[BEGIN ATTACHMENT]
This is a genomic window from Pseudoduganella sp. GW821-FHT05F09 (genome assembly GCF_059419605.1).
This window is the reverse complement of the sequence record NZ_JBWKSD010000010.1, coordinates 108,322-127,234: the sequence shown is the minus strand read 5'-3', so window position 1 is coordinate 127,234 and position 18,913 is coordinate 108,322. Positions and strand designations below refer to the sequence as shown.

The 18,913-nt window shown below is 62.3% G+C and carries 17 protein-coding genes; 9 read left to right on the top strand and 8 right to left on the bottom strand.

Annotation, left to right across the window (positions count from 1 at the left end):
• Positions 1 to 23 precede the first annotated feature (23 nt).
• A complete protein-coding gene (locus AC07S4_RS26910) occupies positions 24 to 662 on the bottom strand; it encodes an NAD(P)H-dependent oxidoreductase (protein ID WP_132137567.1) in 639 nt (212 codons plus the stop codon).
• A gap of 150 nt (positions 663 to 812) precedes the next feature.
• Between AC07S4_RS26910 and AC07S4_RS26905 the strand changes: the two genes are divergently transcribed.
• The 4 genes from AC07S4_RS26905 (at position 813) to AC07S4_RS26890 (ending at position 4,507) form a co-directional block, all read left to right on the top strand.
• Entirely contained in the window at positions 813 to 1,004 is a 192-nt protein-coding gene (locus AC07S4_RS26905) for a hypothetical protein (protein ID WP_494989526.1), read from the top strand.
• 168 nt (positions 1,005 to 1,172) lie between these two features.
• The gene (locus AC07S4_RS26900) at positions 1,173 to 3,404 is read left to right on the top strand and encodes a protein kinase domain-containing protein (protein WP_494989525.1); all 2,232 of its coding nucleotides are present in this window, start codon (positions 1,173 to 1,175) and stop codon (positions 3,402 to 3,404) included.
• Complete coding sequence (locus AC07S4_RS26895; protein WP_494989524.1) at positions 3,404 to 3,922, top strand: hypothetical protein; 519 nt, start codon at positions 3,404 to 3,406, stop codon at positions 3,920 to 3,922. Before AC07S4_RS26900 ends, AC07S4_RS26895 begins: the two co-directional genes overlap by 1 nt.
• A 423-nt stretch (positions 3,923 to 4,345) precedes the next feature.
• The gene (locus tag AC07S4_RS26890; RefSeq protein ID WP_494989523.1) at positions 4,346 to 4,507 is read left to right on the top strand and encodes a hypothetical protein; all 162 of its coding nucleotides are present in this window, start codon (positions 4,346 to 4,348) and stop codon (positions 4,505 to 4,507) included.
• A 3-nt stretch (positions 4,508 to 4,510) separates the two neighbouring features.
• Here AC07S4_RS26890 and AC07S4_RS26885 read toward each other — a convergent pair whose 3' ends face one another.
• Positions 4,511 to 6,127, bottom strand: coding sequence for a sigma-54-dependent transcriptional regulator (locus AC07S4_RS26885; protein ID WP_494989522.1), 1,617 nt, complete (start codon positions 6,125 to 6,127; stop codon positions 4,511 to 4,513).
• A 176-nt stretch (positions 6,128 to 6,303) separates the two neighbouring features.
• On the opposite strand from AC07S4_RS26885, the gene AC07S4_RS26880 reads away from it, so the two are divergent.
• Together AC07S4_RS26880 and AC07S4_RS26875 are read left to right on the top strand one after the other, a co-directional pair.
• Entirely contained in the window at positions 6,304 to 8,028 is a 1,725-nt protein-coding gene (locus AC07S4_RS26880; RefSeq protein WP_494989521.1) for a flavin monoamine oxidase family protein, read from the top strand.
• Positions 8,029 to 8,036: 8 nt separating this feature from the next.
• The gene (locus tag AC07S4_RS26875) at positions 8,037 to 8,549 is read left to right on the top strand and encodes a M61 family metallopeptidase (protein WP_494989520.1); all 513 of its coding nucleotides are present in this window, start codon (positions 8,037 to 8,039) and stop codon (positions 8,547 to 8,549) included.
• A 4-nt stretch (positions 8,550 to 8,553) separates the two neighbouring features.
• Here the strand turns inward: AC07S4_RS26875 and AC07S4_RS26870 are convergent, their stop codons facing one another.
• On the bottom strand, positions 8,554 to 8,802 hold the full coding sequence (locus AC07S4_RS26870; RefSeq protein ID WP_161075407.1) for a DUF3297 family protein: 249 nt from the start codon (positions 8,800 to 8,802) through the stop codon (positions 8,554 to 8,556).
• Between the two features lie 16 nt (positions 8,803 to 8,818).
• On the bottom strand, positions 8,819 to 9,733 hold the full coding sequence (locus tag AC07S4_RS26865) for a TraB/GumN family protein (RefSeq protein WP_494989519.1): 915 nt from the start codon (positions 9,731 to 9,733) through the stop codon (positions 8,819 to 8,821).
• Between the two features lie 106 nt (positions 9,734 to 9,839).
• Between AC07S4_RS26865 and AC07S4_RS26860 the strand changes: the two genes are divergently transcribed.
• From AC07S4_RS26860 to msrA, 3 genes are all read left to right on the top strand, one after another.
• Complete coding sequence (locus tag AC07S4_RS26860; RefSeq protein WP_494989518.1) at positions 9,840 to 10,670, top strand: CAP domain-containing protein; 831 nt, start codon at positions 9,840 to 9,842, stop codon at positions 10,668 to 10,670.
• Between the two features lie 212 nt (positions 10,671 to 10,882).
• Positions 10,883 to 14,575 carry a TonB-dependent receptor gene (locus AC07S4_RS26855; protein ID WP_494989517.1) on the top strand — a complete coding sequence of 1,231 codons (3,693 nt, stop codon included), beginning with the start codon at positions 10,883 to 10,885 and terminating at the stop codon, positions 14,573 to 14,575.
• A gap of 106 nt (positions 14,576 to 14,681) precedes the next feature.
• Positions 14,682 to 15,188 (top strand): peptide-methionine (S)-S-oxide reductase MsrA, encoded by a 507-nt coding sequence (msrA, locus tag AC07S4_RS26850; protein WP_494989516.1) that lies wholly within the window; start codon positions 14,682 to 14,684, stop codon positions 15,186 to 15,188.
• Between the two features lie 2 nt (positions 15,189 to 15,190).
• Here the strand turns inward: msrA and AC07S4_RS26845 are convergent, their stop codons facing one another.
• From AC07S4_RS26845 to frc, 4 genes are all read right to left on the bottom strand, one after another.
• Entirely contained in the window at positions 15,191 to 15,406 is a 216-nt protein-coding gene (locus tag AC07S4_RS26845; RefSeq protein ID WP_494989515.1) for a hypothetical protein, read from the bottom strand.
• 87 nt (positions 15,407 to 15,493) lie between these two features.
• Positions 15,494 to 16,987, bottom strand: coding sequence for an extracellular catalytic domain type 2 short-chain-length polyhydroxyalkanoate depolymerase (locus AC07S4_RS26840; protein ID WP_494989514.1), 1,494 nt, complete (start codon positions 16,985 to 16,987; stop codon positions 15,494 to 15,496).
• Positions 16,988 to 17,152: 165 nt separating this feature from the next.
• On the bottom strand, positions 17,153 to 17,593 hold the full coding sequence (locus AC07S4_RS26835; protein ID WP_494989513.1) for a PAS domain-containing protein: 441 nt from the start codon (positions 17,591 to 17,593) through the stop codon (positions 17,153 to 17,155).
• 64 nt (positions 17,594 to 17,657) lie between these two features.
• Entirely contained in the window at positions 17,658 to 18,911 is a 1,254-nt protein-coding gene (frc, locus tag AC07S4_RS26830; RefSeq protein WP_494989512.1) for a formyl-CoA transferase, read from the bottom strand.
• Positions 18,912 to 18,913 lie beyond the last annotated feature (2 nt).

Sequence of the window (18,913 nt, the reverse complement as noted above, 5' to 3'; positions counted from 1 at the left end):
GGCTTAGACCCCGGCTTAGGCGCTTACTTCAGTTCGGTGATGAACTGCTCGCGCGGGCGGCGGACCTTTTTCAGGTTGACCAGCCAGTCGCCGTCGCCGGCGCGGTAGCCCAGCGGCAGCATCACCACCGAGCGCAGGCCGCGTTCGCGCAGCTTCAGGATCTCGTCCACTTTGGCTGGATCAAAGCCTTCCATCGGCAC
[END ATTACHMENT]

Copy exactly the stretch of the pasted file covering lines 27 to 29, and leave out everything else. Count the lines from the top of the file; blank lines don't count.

• On the bottom strand, positions 8,554 to 8,802 hold the full coding sequence (locus AC07S4_RS26870; RefSeq protein ID WP_161075407.1) for a DUF3297 family protein: 249 nt from the start codon (positions 8,800 to 8,802) through the stop codon (positions 8,554 to 8,556).
• Between the two features lie 16 nt (positions 8,803 to 8,818).
• On the bottom strand, positions 8,819 to 9,733 hold the full coding sequence (locus tag AC07S4_RS26865) for a TraB/GumN family protein (RefSeq protein WP_494989519.1): 915 nt from the start codon (positions 9,731 to 9,733) through the stop codon (positions 8,819 to 8,821).